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The Spreading Flame - Series 6: Episode 8

Paul saved from assassination

| Martin Charlesworth
Acts 23:12-35

A group of forty men plotted to assassin Paul but his nephew heard and went to Paul and the Roman commander who quickly organised a large protection party to escort him to Caesarea to go Governor Felix because Paul was a Roman citizen and has to have a fair trial.

A group of forty men plotted to assassin Paul but his nephew heard and went to Paul and the Roman commander who quickly organised a large protection party to escort him to Caesarea to go Governor Felix because Paul was a Roman citizen and has to have a fair trial.


Series 6 has presented us with a dramatic series of events as Paul moves around from country to country, with the goal of getting to Jerusalem and then from there, going to Rome. That’s why Series 6 is called ‘The Gospel to Rome’.

Background and Introduction

You will hopefully have seen some of the earlier episodes and notice the dramatic events that have taken place, particularly as Paul arrives with his friends in the city of Jerusalem. Luke, the author, is travelling with him. This is eyewitness testimony and Luke tells the story in considerable detail. In fact, this could be worthy of a Hollywood movie, such is the drama of what is happening in this particular situation. Some of the story has happened already and more of the story unfolds today with a dramatic assassination attempt on Paul. The prophets of the church had warned Paul, “If you go to Jerusalem there’s going to be trouble and suffering and difficulty for you.” It only took a very short time for that trouble to start. If you’ve listened to the earlier episodes concerning these events, you’ll remember that Paul went into the Jewish Temple, with some friends, to fulfil a Jewish ritual and to show respect for the Jewish religion and the Jewish law. Some people who had seen him in other countries started a commotion and a riot. They started accusing Paul of disrespecting Judaism in the Temple compound and this led to a spontaneous riot in the Temple. The riot was so severe and the beating of Paul so significant that he could have been killed at that moment, but for the intervention of the Roman military authorities. The Temple in the city of Jerusalem, was a very large area with an amazing big Temple building in the middle, and was overlooked by a building next to it - the Roman army barracks, where the garrison was headquartered. It was called the Antonia Fortress and it had four huge towers. The two nearest towers overlooked the Temple. You could literally look down, as a Roman guard, onto what was happening in the Temple like a modern surveillance camera on a high pole can look down a road, or a street, or look into a market area or a shopping precinct. We’re aware that this kind of camera surveillance is developing quickly in all sorts of different countries in the world. The Romans had their own version of this. They had guards right at the top of the fortress looking down and they saw the riot. They alerted the commander and he quickly sent some soldiers in who rescued Paul from the crowd, took him into the fortress and then interrogated him.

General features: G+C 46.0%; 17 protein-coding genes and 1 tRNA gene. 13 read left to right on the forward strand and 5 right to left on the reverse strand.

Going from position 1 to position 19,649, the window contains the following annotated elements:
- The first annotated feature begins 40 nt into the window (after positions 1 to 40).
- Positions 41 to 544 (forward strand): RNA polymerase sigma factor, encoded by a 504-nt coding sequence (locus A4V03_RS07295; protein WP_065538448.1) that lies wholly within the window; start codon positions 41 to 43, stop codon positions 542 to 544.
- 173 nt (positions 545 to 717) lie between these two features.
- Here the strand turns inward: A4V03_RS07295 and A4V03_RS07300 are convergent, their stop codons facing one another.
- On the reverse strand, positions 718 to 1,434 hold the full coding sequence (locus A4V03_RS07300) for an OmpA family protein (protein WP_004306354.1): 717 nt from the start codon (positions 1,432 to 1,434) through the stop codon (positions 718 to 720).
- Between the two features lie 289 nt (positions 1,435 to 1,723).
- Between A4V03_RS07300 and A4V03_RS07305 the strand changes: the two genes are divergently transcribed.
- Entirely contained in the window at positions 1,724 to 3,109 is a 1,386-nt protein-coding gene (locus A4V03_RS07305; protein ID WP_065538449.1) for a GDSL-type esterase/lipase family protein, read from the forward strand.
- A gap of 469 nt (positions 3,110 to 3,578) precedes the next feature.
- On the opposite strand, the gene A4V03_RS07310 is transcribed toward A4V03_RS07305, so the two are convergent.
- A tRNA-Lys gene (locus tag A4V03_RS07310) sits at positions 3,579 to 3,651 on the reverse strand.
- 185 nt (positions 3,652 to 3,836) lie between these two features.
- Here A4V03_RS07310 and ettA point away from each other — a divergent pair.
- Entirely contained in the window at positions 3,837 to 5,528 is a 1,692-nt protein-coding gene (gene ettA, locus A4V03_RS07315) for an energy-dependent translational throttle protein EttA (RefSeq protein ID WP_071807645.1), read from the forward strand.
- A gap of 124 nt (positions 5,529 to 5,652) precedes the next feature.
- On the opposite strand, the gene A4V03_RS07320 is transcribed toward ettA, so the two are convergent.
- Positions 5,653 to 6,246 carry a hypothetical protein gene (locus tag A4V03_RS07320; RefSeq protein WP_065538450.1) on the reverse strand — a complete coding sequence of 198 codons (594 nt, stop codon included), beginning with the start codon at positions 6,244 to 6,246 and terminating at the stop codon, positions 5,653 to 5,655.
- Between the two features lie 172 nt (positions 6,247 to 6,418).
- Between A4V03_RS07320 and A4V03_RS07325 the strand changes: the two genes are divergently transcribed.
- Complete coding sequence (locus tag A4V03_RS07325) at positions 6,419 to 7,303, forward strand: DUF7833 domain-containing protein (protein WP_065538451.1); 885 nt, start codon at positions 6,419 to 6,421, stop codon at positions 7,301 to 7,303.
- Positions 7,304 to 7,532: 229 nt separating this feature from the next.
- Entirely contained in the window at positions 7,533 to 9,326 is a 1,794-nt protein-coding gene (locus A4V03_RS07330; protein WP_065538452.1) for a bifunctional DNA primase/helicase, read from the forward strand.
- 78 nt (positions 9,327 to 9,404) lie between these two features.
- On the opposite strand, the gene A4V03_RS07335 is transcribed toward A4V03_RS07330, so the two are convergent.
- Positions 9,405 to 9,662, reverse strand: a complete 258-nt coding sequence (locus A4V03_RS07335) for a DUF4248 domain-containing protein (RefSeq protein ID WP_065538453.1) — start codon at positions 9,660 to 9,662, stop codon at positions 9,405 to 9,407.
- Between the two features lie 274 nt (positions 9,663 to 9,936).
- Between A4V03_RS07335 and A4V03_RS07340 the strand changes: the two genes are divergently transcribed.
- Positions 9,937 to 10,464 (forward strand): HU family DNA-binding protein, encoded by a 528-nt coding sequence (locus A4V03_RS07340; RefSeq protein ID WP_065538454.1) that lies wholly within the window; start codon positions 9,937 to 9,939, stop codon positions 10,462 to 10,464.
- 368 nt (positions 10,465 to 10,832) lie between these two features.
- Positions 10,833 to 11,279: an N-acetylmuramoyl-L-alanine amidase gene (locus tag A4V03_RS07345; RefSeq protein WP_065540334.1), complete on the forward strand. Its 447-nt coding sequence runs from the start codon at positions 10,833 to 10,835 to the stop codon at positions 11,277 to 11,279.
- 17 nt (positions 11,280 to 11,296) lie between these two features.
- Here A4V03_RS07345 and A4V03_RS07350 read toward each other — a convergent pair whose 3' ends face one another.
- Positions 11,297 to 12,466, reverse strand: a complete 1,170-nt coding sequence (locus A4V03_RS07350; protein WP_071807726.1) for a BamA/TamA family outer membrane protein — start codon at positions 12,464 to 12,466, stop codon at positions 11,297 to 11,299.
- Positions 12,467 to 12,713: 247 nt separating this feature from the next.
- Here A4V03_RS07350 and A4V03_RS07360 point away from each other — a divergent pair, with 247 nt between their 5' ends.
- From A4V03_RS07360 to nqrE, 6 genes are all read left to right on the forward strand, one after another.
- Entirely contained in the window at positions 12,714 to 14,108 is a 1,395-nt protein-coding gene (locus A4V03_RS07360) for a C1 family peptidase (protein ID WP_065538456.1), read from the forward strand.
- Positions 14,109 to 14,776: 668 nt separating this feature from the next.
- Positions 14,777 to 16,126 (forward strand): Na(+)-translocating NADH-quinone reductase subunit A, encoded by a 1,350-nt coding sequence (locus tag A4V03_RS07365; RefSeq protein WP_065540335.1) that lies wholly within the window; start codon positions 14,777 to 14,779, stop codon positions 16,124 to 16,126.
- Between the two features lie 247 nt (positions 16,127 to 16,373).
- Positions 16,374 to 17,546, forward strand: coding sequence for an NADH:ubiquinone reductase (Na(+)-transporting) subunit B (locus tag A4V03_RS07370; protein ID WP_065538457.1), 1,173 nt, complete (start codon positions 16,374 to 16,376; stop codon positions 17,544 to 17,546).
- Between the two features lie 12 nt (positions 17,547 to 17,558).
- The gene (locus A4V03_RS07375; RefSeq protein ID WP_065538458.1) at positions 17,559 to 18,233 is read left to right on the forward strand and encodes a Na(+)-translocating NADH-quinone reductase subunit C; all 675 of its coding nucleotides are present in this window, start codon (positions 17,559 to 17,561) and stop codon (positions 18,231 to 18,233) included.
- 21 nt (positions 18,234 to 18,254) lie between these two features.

In the last episode, we saw the Roman commander trying to resolve the issue and trying to understand what was happening by bringing Paul back to the Jewish ruling council, the Sanhedrin. He convened a meeting and he said, “Right! We need to understand more clearly what this argument is about. Us Romans, we don’t know what it’s about. I don’t know whether Paul’s done anything that is breaking Roman law.” So, he invited the Jewish ruling Council and Paul to debate the issue together, while the soldiers looked on in the Council chamber. We saw that during this discussion, arguments and disagreements broke out amongst the Sanhedrin themselves, about Paul and his ideas, and particularly his idea about the resurrection of the dead and the resurrection of Jesus. This led the commander to take Paul back into custody in the Antonia Fortress. He thought, “We’re not going to get anywhere here.” He still couldn’t understand what the controversy was about. He just saw tremendous hatred of Paul, and his Christian message, from the Jewish religious authorities represented by the Sanhedrin, the ruling religious Council. What effect would all this have had on Paul himself? These are very dangerous and dramatic events and he’s been through tremendous danger already. But at the end of the last episode, we saw a wonderful miraculous act of God’s grace towards Paul. Acts 23: 11, while Paul is back in the Antonia Fortress back in prison. It says,

‘The following night the Lord stood near Paul and said, “Take courage! As you have testified about me in Jerusalem, so you must also testify in Rome.”’